Enter the Greenway. When last in Atlanta, Jasmin and I had dinner with Jannan Thomas, director of DOOR Atlanta, and her husband Jay. We learned about something I should’ve known about our once-and-future city, but didn’t: The BeltLine project. The idea is simple: Take 22 miles of old, unused railroad track connecting Atlanta’s oldest cities (some now affluent, some in serious disintegration) and turn this derelict space into greenspace for joggers, walkers, and bikers. Further, develop park space and sustainable business along this space, and maybe, some nice public transportation – something the Southeast has never, ever had. The BeltLine project already has some steam and it looks like they’ll be doing it…over the next 25 years. Now I’m all for the long view; long-term projects used to be the norm and not the exception (Cathedrals used to take centuries to complete!). All the same, I think that a project of this urgent importance shouldn’t have to wait decades to complete when for-profit builders can erect a massive new condominium complex in 8 months.

Whadaya say, Obama administration? Would the BeltLine project (and others like it) merit some of our Public Works apportionment?

Local Food Infrastructure

Department of AgricultureEqually critical as where we can walk is what we eat. For health reasons, of course, but also ecological reasons. Did you know that most of our food is fertilized by petroleum and that, combined with transporting it all over the country (and world), food is the second-largest guzzler of gas behind cars? And accessibility reasons: Why is it that in the poorest sections of towns across America, the only ‘food’ available is truly awful pre-packaged faux food from gas stations and ‘convenience’ stores? Well it’s partially because of how corn and soybeam subsidies were developed during the Nixon administration, laws that are allowing mega-corporations like Monsanto to patent food itself…but I’m getting ahead of myself. : )  If this is a whole new world to you, you’re not alone. While I’ve never really mentioned it in print, for several years now I’ve been working on a book on the intersection of God, meal-sharing, and mystical spirituality. While in the process of finishing this book, I came across – only in this past year – a trio of truly mind-blowing books: The Revolution Will Not Be Microwaved by Sandor Katz; The Omnivore’s Dilemma by Michael Pollan; and Animal, Vegetable, Miracle by Barbara Kingsolver. (Two of these are widely available at libraries and all three of them can be purchased quite affordably, under $35 total; get yourself a paradigm-altering Christmas present!) My education was further deepened by attending a Bread for the World Hunger Justice Leaders training this past July in Washington DC and joining Slow Food USA, recommended by my friend (and Foresight@Regent program director) Jay Gary.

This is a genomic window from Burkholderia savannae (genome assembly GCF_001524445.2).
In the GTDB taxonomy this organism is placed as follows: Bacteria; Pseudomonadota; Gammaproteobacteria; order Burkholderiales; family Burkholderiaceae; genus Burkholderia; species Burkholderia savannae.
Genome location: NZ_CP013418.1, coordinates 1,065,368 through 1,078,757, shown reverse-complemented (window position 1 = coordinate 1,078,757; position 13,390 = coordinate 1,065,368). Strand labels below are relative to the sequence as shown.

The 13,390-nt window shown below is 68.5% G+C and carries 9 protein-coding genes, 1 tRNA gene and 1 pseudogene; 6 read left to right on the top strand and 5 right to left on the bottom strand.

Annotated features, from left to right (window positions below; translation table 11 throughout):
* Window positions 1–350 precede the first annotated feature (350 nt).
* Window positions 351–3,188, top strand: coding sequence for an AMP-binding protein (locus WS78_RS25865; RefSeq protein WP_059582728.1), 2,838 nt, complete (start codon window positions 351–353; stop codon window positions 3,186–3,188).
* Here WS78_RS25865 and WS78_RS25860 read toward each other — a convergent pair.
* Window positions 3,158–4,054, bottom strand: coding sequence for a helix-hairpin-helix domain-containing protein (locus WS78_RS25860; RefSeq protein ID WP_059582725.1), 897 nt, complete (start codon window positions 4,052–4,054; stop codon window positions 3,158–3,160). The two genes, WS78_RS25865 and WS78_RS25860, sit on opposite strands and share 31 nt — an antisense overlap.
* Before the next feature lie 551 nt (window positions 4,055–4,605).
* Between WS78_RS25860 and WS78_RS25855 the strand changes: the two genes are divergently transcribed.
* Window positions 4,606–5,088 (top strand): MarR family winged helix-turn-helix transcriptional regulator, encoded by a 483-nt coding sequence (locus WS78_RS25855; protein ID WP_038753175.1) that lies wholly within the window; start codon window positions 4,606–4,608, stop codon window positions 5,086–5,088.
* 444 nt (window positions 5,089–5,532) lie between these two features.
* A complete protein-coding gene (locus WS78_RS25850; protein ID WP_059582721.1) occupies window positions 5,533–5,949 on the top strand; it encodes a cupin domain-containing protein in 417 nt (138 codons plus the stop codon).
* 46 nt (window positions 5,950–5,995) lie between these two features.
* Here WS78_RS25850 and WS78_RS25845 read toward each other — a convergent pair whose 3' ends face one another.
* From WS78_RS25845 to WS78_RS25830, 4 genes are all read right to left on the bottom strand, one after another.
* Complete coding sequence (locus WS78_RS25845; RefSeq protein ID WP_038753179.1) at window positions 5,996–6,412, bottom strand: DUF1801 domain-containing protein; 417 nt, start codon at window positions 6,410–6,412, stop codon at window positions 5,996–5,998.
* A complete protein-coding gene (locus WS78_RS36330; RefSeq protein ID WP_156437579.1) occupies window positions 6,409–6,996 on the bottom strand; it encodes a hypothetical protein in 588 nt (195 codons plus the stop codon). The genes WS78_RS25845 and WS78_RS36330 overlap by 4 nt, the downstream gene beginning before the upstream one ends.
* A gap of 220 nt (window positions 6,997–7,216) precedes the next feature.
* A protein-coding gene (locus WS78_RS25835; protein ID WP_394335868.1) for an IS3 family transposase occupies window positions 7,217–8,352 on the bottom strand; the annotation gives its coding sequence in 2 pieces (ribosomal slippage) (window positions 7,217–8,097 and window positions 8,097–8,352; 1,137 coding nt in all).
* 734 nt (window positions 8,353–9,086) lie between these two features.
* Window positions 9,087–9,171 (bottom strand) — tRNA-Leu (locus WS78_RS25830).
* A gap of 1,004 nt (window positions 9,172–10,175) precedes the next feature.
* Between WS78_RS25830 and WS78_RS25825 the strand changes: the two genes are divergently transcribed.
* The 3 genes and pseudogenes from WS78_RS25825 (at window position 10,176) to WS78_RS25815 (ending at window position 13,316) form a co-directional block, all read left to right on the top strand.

What have I been learning? A ton. A distillation: At present, our food system is broken and in need of healing in order to offer healthy, affordable, and ecologically-sustainable nourishment for all people. Further, food done right can build community and help people grow in compassion, ethics, and spirituality.